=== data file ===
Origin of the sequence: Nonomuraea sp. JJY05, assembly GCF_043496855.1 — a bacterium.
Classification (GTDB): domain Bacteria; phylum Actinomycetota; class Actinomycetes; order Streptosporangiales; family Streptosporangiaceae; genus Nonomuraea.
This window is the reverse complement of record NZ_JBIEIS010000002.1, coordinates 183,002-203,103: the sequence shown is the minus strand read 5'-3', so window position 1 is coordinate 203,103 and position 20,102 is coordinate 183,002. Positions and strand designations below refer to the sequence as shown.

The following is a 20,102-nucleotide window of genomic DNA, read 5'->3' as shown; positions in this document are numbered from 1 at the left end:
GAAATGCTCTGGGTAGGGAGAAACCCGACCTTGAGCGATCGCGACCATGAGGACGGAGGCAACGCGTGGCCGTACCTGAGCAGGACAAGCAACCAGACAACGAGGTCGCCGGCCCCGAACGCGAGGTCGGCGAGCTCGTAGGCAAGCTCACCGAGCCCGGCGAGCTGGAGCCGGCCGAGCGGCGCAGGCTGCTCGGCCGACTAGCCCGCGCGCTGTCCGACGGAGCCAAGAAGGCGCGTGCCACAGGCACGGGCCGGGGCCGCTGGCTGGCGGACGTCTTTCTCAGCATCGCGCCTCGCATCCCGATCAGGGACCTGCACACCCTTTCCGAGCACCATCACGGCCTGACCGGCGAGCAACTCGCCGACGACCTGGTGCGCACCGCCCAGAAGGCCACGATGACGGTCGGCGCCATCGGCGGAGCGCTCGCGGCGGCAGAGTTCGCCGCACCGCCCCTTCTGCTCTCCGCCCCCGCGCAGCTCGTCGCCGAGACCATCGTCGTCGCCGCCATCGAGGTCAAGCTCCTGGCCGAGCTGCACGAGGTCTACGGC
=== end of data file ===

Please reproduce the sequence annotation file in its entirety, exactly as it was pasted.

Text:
Origin of the sequence: Nonomuraea sp. JJY05, assembly GCF_043496855.1 — a bacterium.
Classification (GTDB): domain Bacteria; phylum Actinomycetota; class Actinomycetes; order Streptosporangiales; family Streptosporangiaceae; genus Nonomuraea.
This window is the reverse complement of record NZ_JBIEIS010000002.1, coordinates 183,002-203,103: the sequence shown is the minus strand read 5'-3', so window position 1 is coordinate 203,103 and position 20,102 is coordinate 183,002. Positions and strand designations below refer to the sequence as shown.

The following is a 20,102-nucleotide window of genomic DNA, read 5'->3' as shown; positions in this document are numbered from 1 at the left end:
GAAATGCTCTGGGTAGGGAGAAACCCGACCTTGAGCGATCGCGACCATGAGGACGGAGGCAACGCGTGGCCGTACCTGAGCAGGACAAGCAACCAGACAACGAGGTCGCCGGCCCCGAACGCGAGGTCGGCGAGCTCGTAGGCAAGCTCACCGAGCCCGGCGAGCTGGAGCCGGCCGAGCGGCGCAGGCTGCTCGGCCGACTAGCCCGCGCGCTGTCCGACGGAGCCAAGAAGGCGCGTGCCACAGGCACGGGCCGGGGCCGCTGGCTGGCGGACGTCTTTCTCAGCATCGCGCCTCGCATCCCGATCAGGGACCTGCACACCCTTTCCGAGCACCATCACGGCCTGACCGGCGAGCAACTCGCCGACGACCTGGTGCGCACCGCCCAGAAGGCCACGATGACGGTCGGCGCCATCGGCGGAGCGCTCGCGGCGGCAGAGTTCGCCGCACCGCCCCTTCTGCTCTCCGCCCCCGCGCAGCTCGTCGCCGAGACCATCGTCGTCGCCGCCATCGAGGTCAAGCTCCTGGCCGAGCTGCACGAGGTCTACGGC